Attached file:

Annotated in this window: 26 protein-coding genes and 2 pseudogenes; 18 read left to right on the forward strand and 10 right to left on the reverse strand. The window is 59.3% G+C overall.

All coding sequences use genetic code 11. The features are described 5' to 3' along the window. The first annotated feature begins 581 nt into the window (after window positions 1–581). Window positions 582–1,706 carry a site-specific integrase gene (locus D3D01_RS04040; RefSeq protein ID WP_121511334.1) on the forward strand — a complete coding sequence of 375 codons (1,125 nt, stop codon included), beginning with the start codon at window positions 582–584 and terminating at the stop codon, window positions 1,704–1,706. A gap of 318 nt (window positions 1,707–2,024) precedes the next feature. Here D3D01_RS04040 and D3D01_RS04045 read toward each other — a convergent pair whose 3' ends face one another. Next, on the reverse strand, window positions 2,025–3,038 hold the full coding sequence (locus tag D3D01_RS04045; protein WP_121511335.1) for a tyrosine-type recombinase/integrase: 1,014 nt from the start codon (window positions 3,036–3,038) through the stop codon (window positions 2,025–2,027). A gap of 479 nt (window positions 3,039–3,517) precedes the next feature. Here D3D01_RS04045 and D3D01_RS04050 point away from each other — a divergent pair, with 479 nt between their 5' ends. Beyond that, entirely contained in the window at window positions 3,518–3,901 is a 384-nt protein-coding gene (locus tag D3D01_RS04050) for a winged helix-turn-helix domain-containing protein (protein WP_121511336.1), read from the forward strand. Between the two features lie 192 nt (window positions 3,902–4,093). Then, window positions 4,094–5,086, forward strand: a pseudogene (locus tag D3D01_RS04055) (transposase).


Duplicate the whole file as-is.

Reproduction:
Annotated in this window: 26 protein-coding genes and 2 pseudogenes; 18 read left to right on the forward strand and 10 right to left on the reverse strand. The window is 59.3% G+C overall.

All coding sequences use genetic code 11. The features are described 5' to 3' along the window. The first annotated feature begins 581 nt into the window (after window positions 1–581). Window positions 582–1,706 carry a site-specific integrase gene (locus D3D01_RS04040; RefSeq protein ID WP_121511334.1) on the forward strand — a complete coding sequence of 375 codons (1,125 nt, stop codon included), beginning with the start codon at window positions 582–584 and terminating at the stop codon, window positions 1,704–1,706. A gap of 318 nt (window positions 1,707–2,024) precedes the next feature. Here D3D01_RS04040 and D3D01_RS04045 read toward each other — a convergent pair whose 3' ends face one another. Next, on the reverse strand, window positions 2,025–3,038 hold the full coding sequence (locus tag D3D01_RS04045; protein WP_121511335.1) for a tyrosine-type recombinase/integrase: 1,014 nt from the start codon (window positions 3,036–3,038) through the stop codon (window positions 2,025–2,027). A gap of 479 nt (window positions 3,039–3,517) precedes the next feature. Here D3D01_RS04045 and D3D01_RS04050 point away from each other — a divergent pair, with 479 nt between their 5' ends. Beyond that, entirely contained in the window at window positions 3,518–3,901 is a 384-nt protein-coding gene (locus tag D3D01_RS04050) for a winged helix-turn-helix domain-containing protein (protein WP_121511336.1), read from the forward strand. Between the two features lie 192 nt (window positions 3,902–4,093). Then, window positions 4,094–5,086, forward strand: a pseudogene (locus tag D3D01_RS04055) (transposase).